MILWAUKEE -- Two Supreme Court candidates called Wednesday for changes in how the Wisconsin Supreme Court conducts its business, while Justice Rebecca Bradley defended the rules set by the body's conservative majority.

Appeals Court Judge JoAnne Kloppenburg and Milwaukee County Circuit Judge Joe Donald also depicted themselves as more independent than Bradley, an appointee of Republican Gov. Scott Walker. Bradley insisted she doesn't let her personal or political views influence her judicial decisions.

In their first forum, hosted by the Milwaukee Bar Association, the three candidates answered questions audience members submitted to moderator Steve Walters, senior producer for WisconsinEye. Many of those questions focused on court rules.

Donald supported creating an independent panel, perhaps of appeals court judges, to resolve ethics cases involving Supreme Court justices. Kloppenburg said Bradley had voted with fellow conservatives to defeat that change. Bradley said the request didn't follow proper procedure and that she would be open to considering changes within established rules.

The high court now polices itself. In 2010, justices deadlocked 3-3 on whether to try Justice Michael Gableman on charges of lying in a 2008 campaign ad. Another ethics case stalled when five of the seven justices recused themselves from considering whether Justice David Prosser physically attacked Justice Ann Walsh Bradley in 2011.

Kloppenburg and Donald said the court should be more transparent by meeting publicly on administrative matters and outlawing email votes, such as the procedure used to elect Pat Roggensack as chief justice. Rebecca Bradley said it was appropriate to discuss some administrative issues privately.

Donald also said justices should state a reason for recusing themselves from a case, as circuit court judges do. Bradley said justices sometimes must keep their reasons secret to avoid violating the confidentiality of a former law client. Kloppenburg agreed, but called for less-subjective recusal standards and for reconsidering a rule that says justices don't have to recuse themselves from cases involving campaign donors.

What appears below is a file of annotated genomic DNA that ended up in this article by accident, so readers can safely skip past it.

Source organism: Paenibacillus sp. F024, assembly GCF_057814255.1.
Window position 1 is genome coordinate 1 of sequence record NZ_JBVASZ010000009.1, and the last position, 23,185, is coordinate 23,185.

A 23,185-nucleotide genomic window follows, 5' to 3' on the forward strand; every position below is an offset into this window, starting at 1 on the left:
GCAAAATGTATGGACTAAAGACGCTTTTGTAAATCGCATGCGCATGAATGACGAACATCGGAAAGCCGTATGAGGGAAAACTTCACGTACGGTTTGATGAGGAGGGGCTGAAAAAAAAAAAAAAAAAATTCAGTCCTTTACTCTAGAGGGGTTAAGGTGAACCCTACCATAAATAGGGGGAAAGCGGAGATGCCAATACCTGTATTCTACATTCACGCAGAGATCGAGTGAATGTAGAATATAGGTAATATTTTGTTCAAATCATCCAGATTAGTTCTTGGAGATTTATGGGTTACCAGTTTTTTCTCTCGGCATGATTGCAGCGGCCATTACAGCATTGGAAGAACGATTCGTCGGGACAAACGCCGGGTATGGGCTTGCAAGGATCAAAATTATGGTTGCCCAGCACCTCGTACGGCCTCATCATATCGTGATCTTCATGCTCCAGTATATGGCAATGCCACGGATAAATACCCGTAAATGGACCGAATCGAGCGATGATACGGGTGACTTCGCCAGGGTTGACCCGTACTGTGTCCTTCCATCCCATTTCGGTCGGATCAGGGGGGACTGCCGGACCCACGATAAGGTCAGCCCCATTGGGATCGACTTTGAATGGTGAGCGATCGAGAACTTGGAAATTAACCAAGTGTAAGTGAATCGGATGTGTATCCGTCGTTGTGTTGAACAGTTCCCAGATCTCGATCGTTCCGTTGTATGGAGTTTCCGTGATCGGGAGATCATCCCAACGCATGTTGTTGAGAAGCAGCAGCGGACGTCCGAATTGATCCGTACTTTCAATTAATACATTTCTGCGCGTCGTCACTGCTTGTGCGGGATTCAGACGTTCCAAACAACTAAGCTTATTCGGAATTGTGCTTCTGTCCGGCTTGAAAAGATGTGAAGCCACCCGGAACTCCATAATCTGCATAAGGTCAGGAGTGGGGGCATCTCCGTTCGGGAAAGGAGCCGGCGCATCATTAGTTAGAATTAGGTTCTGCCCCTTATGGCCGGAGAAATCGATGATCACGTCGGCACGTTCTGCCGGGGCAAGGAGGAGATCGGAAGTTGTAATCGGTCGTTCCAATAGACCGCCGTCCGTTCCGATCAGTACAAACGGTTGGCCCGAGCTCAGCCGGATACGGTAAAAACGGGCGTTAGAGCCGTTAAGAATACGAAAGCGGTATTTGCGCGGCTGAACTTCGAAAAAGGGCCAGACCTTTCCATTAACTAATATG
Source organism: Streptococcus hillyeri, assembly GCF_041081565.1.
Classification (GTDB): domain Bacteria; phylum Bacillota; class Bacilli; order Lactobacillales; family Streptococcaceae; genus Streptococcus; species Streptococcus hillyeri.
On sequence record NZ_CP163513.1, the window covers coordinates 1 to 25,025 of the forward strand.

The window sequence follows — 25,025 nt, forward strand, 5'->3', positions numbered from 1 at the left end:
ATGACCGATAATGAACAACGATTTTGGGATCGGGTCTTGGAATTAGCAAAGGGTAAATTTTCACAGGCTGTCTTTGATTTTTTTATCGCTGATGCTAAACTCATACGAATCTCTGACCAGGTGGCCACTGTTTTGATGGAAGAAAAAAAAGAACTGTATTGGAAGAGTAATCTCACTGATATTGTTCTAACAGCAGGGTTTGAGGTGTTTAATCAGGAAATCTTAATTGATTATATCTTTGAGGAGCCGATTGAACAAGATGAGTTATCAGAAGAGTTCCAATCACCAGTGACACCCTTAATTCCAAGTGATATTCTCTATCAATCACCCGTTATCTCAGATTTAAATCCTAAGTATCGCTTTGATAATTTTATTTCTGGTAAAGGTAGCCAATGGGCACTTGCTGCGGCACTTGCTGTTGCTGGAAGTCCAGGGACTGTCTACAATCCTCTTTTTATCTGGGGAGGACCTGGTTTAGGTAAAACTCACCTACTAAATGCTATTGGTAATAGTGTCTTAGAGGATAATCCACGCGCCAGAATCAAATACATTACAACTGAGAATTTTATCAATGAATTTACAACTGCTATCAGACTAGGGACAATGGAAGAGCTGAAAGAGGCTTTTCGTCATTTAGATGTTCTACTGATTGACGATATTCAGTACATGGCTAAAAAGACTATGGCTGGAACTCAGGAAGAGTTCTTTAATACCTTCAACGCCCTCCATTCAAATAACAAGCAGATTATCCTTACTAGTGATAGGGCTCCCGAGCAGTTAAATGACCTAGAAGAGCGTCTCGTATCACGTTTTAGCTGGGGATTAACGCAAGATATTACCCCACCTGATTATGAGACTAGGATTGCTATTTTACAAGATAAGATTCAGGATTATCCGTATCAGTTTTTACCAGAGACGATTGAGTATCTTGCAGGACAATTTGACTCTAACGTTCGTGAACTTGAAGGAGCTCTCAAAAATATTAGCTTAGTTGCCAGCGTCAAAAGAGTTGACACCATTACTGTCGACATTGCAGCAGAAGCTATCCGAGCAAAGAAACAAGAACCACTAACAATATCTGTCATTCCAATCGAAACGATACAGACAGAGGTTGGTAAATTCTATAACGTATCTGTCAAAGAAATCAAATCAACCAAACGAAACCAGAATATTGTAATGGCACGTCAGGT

Kloppenburg and Donald repeatedly attacked the influence of politics and special interests on the court, on which conservatives hold a 5-2 edge.

"Our Supreme Court used to have a national reputation," Donald said. "It now also has a national reputation, but not the one it used to have."

He and Kloppenburg noted Bradley has accepted Republican Party assistance in the nonpartisan race and that Walker appointed her to the circuit and appeals courts before the Supreme Court.

"She's bringing her partisanship onto the court," Kloppenburg charged.

Bradley said she didn't solicit GOP aid and would accept help from anyone who offered it.

She also said the court needs justices like her, who "say what the law is, not what they wish it would be."

But Kloppenburg and Donald didn't limit their fire to Bradley. Kloppenburg noted she was the only candidate not originally appointed by a governor. Donald conceded he was appointed by GOP Gov. Tommy Thompson but also suggested the forum's seating -- with Bradley on his right and Kloppenburg on his left -- symbolized his centrism and their partisanship.

Bradley also took issue with the perception of a tensely divided court, saying she worked collegially with all the other justices. One sign this race is so far more civil than some past court campaigns: All three candidates hugged each other at the end of the forum.

-- By Larry Sandler


 8:00 AM 

California car dealer, developer files for Wisconsin Dem presidential primary

Roque "Rocky" de la Fuente, a California car dealer and developer, has filed signatures with the GAB seeking to be placed on the April Dem presidential primary ballot.

de la Fuente was not one of the candidates placed on the ballot earlier this month by a committee comprised of Dem and GOP leaders. Those who don't win recognition by the committee have the option to collect a minimum of 8,000 signatures -- with at least 1,000 from each of the state's eight congressional districts -- to qualify.

GAB spokesman Reid Magney said the campaign representative who filed the petitions Tuesday said they included about 11,500 signatures. But that had not yet been verified.

The deadline to challenge the filing is 4:30 p.m. Feb. 4. Magney said GAB staff will review the petitions, as well as any challenges filed, and make a recommendation to the board prior to the March 1 deadline for certifying the ballot.

See more on how the petition process works.

-- By Staff


Wednesday, January 27, 2016

 8:55 AM 

Feingold defends against GOP attacks over Tomah VA

Russ Feingold Tuesday slammed U.S. Sen. Ron Johnson and his allies for suggesting the Wisconsin Dem failed to act in 2009 about concerns at the Tomah VA and linking him to the death five years later of a 35-year-old Marine being treated at the hospital.